What is Tay-Sachs disease?
Tay-Sachs disease is a rare, inherited metabolic disease that mostly affects young children and involves progressive damage to and death of cells, particularly in the brain. It is caused by a mutation in the enzyme hexosaminidase A, which allows the harmful buildup of lipids (fatty materials such as oils and acids) in cells. Both parents must carry the mutated gene in order to have a child with Tay-Sachs disease. Tay-Sachs disease is part of a group of genetic disorders called the GM2 gangliosidoses.
Affected children appear to develop without a problem until about 6 months of age and then begin to show neurological symptoms, including:
- Slowing of development
- Progressive loss of mental ability
- Increased startle reflex to noise
- Progressive loss of hearing leading to deafness
- Swallowing difficulty
- Seizures that may begin in the child's second year
- Cherry-red spots in their eyes
A much rarer form of the disorder, called late-onset Tay-Sachs disease, occurs in individuals in their 20s and early 30s and is characterized by an unsteady gait (manner of walking) and progressive neurological deterioration.
The incidence of Tay-Sachs disease has been particularly high among people of Eastern European and Ashkenazi Jewish descent, as well as in certain French Canadians and Louisiana Cajuns. Affected individuals and carriers of Tay-Sachs disease can be identified by a blood test that measures hexosaminidase A activity. A very severe form of Tay-Sachs disease, known as Sandhoff disease, is not limited to any ethnic group.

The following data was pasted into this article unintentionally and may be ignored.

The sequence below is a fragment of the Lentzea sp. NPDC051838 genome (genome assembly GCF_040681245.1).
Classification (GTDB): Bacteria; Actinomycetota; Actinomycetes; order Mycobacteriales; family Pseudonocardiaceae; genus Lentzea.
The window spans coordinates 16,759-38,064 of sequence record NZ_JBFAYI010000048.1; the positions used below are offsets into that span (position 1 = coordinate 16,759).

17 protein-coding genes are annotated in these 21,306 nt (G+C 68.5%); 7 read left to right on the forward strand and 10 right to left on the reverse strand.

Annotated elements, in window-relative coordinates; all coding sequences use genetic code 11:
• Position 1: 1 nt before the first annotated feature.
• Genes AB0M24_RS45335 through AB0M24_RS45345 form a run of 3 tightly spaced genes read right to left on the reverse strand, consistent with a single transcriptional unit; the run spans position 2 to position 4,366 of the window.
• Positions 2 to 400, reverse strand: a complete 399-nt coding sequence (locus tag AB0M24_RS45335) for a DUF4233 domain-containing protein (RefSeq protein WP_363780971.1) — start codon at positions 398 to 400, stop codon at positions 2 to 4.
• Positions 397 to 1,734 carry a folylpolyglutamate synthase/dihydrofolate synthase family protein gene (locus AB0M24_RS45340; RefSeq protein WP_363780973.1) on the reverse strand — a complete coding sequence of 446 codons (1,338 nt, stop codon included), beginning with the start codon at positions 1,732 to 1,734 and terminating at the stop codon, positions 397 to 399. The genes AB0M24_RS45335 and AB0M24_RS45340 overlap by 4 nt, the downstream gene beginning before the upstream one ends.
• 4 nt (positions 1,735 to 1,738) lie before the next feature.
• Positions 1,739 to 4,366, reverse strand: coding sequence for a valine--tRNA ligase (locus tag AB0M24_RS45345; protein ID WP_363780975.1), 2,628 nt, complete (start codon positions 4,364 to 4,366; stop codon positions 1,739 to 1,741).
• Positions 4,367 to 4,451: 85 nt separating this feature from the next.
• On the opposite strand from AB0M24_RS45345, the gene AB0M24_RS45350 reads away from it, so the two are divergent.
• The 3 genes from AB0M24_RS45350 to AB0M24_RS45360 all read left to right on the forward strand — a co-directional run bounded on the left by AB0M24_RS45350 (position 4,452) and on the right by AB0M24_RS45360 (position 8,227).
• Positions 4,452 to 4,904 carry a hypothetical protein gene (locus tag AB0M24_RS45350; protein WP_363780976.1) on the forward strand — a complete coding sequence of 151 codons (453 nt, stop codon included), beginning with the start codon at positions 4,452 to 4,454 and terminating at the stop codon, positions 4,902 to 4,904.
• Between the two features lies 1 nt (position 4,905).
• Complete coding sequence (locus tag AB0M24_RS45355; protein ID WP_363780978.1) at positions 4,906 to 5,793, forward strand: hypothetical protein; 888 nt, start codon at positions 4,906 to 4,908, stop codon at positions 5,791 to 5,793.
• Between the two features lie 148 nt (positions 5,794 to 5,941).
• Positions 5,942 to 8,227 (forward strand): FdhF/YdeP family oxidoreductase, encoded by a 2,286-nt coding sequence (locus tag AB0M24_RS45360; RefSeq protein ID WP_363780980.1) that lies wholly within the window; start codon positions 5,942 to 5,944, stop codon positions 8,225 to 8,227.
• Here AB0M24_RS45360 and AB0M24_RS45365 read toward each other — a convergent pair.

Presently there is no specific treatment for Tay-Sachs disease. Anticonvulsant medicine may initially control seizures. Other supportive treatment includes proper nutrition and hydration and techniques to keep the airway open. Children may eventually need a feeding tube.
How can I or a loved one help improve care for people with Tay-Sachs disease?
Consider participating in a clinical trial so clinicians and scientists can learn more about Tay-Sachs disease and related disorders. Clinical research uses human volunteers to help researchers learn more about a disorder and perhaps find better ways to safely detect, treat, or prevent disease.
All types of volunteers are needed—those who are healthy or may have an illness or disease—of all different ages, sexes, races, and ethnicities to ensure that study results apply to as many people as possible, and that treatments will be safe and effective for everyone who will use them.
For information about participating in clinical research visit NIH Clinical Research Trials and You. Learn about clinical trials currently looking for people with Tay-Sachs disease at Clinicaltrials.gov.
Where can I find more information about Tay-Sachs disease?
Information may be available from the following resources: